Saw this over at Aewl’s journal and had to share, because it’s funny… but it also brings up some serious issues.
“Don’t try to fix it. I just need you to listen.” Every man has heard these words. And they are the law of the land. No matter what.
Piggybacking on my previous post about Shopping Strategies, no one in their right mind would dispute that men and women are wired differently. John Gray has made gozillions of dollars touting that fact, and others before him. Yet we still continue to have difficulty in the area… mostly because as humans, we suffer from the greatest addiction ever know… being right.
<stereotype>Men want to fix. That’s why hardware stores have such a powerful attraction. It’s one of the things we do. You know, women are good for teaching, nurturing, healing, shopping, managing, cleaning, organizing, loving, supporting, sharing, socializing, volunteering, helping, beautifying, serving… and guys are good for picking up heavy stuff.</stereotype>
But there’s some incontrovertible reality between those HTML tags; for every guy that loves kittens and knitting and cooking and cuddling, and for every girl that loves a good blood-n-guts / sword-swinging / explosions-are-many / bad-guys-get-ground-up action movie, there are a thousand who “fit the mold.” And the little video above is all about staying within the box. Men want to fix, and women want to be valued for nothing else than who they are.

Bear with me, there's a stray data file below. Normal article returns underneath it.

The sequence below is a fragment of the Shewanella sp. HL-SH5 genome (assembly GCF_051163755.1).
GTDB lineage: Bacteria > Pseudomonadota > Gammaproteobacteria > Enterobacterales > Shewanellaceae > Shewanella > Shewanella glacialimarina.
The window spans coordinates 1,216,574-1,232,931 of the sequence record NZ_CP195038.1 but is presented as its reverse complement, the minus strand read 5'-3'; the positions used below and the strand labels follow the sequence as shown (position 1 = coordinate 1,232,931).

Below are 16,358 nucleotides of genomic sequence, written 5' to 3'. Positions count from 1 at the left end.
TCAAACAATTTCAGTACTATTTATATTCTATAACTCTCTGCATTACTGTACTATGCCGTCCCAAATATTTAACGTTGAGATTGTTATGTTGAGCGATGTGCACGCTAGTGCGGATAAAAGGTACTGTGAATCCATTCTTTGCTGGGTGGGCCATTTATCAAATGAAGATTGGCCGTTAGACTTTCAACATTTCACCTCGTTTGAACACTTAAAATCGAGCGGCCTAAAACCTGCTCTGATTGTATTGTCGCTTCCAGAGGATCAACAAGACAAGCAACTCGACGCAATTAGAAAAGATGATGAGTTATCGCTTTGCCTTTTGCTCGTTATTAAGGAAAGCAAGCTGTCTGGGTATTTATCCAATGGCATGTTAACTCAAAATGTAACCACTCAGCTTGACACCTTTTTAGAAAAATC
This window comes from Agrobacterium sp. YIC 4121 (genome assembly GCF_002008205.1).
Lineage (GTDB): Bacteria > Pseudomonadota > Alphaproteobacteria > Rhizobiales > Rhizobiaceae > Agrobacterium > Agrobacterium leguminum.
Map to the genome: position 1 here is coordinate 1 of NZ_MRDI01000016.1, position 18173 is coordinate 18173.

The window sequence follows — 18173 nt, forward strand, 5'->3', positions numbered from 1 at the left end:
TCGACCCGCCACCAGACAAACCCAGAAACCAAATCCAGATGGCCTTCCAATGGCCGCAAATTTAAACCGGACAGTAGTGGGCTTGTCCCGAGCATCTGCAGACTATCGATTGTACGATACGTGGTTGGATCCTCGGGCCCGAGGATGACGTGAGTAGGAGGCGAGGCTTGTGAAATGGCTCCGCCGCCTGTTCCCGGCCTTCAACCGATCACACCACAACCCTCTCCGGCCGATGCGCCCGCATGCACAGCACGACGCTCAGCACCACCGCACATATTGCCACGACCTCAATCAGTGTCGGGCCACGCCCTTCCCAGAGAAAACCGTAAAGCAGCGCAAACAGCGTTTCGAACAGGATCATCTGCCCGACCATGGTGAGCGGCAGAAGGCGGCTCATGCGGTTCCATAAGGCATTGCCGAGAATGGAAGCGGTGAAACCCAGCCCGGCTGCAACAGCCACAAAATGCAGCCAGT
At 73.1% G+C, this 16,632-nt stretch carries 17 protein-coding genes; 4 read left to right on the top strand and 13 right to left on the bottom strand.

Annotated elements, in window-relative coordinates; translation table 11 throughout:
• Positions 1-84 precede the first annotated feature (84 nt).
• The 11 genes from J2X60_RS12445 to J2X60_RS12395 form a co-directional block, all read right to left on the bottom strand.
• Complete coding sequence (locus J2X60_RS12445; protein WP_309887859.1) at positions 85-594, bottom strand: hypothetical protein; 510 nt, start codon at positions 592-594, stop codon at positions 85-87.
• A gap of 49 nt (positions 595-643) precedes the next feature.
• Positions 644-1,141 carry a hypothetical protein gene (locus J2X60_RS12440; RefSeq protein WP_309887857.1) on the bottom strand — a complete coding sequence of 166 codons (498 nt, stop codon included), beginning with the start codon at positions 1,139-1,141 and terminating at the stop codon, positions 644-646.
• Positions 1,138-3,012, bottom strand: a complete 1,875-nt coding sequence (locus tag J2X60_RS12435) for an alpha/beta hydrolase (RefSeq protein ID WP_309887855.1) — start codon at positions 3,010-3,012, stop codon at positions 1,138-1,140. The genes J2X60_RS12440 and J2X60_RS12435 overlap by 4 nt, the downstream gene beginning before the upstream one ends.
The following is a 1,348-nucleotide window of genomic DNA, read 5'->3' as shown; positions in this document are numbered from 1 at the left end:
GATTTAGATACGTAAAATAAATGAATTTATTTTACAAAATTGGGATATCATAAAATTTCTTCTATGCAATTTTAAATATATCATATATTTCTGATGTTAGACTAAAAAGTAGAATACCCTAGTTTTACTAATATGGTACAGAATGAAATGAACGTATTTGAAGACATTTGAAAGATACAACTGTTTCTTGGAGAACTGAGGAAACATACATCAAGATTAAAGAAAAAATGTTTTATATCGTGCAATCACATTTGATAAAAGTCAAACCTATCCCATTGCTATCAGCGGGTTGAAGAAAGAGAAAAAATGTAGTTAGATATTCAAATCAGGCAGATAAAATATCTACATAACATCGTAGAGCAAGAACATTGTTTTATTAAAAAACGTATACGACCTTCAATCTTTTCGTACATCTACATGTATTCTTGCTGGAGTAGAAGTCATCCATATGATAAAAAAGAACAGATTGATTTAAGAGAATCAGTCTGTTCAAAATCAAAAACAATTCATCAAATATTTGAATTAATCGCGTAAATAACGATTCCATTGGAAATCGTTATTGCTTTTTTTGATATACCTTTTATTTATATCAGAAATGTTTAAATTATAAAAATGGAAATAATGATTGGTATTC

However, as I commented over at Aewl’s place,
For a good relationship to succeed, both partners have to step out of their societal boxes. No, it’s not about the nail; but in the [slightly modified] words of Monty Python’s logician, ‘even given that the activities of listening to your feelings and removing the nail are mutually exclusive, now that the listening is over, surely then, the nail may now, logically, be removed.’ A better response would have been (if one can dream of a perfect world,) “Thanks for listening to what I was feeling. That helps me feel valued and considered. I’m open to input on how to get rid of this nagging pain…”
For open, honest, responsible communication to take place, partners need to give up their sense of entitlement – the concept of “that’s the way I am, you just need to understand me” is only half of the equation. The other part is eminently captured in Emerson’s quote: “Shall I tell you a secret of a true scholar? Every man I meet is my master in some point, and I can learn from him.” So when the rubber meets the road, it’s not about the nail – but if you’re happy hanging on to that nagging pain when there’s someone sitting in front of you with a pair of pliers, then by all means, continue suffering.
The Old Wolf has spoken.